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How To Connect Generator To Water Heater?

Generator has a 240 outlet and produces 4000 watts continous power. It has a circular 4 prong 20 amp outlet. Standard water heater with electrical connecton hard wired at top of unit.

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  1. Comment by gilchris
    October 4, 2009 @ 12:24 am

    Bill and Jesse are WRONG and their way will kill someone. This is also a NEC violation and, depending on how the law is written in your state, could be illegal. The NEC has been adopted into legislation here in Montana as it has been in several other states. This type of installation would be illegal here and any other state that adopted the NEC into legislation.
    You need to install some type of transfer switch so power can’t backfeed into the utility lines and kill the utility personal trying to repair your electricity.
    I would install either an automatic or a manual transfer switch with a flanged inlet locking receptacle under or in the transfer switch. Some transfer switches come with this built-in. The manual transfer switch is approximately $200.00 verses an automatic transfer switch at approximately $400.00.
    Now you need to make a cord to connect between your generator and transfer switch. You need to look at the receptacle on your generator to determine what it is. This is probably either a 20 or 30 amp twist-loc receptacle. The receptacle should have a NEMA configuration number on it. If it is a 5,000 watt generator it is probably a 20 amp receptacle and the number will be L14-20R. For this application you need a L14-20P locking plug (Leviton catalog #2411) with #12 AWG SJ cord and L14-20R locking connector (Leviton catalog #2413). The flanged inlet locking receptacle is a Leviton catalog #2415.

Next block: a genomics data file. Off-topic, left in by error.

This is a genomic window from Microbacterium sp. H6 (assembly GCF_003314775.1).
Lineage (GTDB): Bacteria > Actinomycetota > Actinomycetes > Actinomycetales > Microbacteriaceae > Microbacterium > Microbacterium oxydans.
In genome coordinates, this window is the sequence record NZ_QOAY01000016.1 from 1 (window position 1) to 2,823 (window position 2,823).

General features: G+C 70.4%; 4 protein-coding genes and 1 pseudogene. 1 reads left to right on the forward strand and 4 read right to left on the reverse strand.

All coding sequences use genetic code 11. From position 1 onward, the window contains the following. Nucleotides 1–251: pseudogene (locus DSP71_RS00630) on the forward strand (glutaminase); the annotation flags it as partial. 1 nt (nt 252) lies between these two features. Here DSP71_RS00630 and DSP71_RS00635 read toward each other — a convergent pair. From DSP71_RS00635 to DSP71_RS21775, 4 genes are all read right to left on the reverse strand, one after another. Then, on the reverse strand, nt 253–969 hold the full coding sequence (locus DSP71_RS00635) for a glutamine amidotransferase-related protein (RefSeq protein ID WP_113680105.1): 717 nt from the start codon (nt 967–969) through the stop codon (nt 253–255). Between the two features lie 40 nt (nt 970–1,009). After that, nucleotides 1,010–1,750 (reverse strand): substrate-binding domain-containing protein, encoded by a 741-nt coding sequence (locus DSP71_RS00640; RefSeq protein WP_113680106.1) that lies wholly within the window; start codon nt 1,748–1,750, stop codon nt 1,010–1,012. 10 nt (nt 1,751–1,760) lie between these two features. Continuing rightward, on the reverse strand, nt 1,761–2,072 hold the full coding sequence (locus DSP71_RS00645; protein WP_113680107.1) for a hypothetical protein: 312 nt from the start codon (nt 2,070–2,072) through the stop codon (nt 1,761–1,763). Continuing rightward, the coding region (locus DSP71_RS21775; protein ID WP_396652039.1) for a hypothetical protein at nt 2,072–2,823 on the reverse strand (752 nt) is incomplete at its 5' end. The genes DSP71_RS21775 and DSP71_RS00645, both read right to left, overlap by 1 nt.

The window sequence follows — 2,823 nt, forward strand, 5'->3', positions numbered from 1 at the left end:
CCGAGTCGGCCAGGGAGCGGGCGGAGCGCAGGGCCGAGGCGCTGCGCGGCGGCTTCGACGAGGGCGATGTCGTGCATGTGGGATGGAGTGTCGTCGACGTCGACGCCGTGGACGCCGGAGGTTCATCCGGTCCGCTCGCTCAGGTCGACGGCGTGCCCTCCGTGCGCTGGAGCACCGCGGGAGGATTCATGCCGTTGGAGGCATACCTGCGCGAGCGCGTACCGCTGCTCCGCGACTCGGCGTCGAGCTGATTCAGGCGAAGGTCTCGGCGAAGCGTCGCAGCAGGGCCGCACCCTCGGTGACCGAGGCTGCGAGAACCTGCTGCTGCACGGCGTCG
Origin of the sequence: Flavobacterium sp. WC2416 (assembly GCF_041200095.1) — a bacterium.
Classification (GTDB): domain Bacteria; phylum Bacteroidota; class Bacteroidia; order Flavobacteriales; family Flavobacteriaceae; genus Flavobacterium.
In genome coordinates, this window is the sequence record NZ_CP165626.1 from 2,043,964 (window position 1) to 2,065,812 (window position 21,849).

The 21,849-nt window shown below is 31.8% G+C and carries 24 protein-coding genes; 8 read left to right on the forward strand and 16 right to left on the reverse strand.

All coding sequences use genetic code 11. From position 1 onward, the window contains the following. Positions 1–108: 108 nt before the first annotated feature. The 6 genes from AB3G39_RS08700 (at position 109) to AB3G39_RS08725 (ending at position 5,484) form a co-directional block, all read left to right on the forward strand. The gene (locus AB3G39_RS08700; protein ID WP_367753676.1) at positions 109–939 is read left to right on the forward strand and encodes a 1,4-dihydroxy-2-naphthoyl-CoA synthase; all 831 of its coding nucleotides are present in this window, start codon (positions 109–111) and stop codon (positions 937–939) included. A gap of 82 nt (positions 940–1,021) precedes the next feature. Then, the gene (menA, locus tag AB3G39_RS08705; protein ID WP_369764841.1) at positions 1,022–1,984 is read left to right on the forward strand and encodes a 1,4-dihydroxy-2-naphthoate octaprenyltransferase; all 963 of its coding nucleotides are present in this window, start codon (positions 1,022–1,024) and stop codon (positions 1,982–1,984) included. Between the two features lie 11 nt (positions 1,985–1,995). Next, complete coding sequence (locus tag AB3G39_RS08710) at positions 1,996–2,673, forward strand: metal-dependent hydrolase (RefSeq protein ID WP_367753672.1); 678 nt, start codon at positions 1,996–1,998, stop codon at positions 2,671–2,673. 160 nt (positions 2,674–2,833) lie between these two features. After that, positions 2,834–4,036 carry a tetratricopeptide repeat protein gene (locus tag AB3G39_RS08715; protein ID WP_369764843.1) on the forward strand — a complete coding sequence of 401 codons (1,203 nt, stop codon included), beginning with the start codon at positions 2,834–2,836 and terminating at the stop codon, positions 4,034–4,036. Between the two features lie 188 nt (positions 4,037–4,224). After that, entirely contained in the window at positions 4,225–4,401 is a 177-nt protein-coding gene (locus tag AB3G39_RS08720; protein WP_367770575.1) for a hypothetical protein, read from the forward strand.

If it is a 7,500 watt generator it is probably a 30 amp receptacle and the number will be L14-30R. For this application you need a L14-30P locking plug (Leviton catalog #2711) with #10 AWG SJ cord and L14-30R locking connector (Leviton catalog #2713). The flanged inlet locking receptacle is a Leviton catalog #2715.
    Now you need to connect the transfer switch to your electrical panel. I recommend getting a transfer switch with a loadcenter or breaker panel built-in. If you get one of these, just transfer the circuits that you want to work off of your generator during an outage to the transfer switch from your existing electrical panel.
    Don’t forget to ground your generator’s frame. The first system I set up for myself like this, I installed an 8′ x 5/8″ galvanized ground rod in the ground where my generator was going to sit during an outage. I left the coil of #6 bare copper wire connected to the lug on the generator’s frame and the acorn clamp on the ground rod. When we had an outage, I would roll up the generator, connect the ground wire and start the generator. Then I would connect my cord from the generator to the transfer switch and change the transfer switch from utility power to generator power and I was up and running again.
    After doing this a few times, I elected to get one of Generac’s generators with the automatic transfer switch. I really like this because when the power goes out, within 1 minute my generator is running and power has been automatically transfered.
    Hooking up a generator is not really a DIY project. If you are unsure of any of the steps involved, I HIGHLY recommend hiring a licensed electrician to do this. I also recommend getting a copy of the 2005 edition of the NEC and read Article 445.
    If you need further assistance, please visit -http://electricalblog.gilchrist-electric…
    Edit: I just re-read your question and your generator is too small. I’m not sure what you consider a standard water heater, but most water heaters require a minimum of 4,500 watts of power. Check to see what size breaker protects your water heater. If it is a 2-pole, 30 amp, you need a minimum 7,500 watt generator.

  2. Comment by ?
    October 4, 2009 @ 12:56 am

    Put a male fitting on the water heater Wire and plug it into the Generator.

  3. Comment by Anonymous
    October 4, 2009 @ 2:47 am

    You do that and you could fry… how may amps does it put out?
    You will need to step down that amount of power. Wire the generator to the houses main panel, and just plug in the water heater to its normal outlet.
    If you dont know what you are doing, you will kill yourself.
    Have fun

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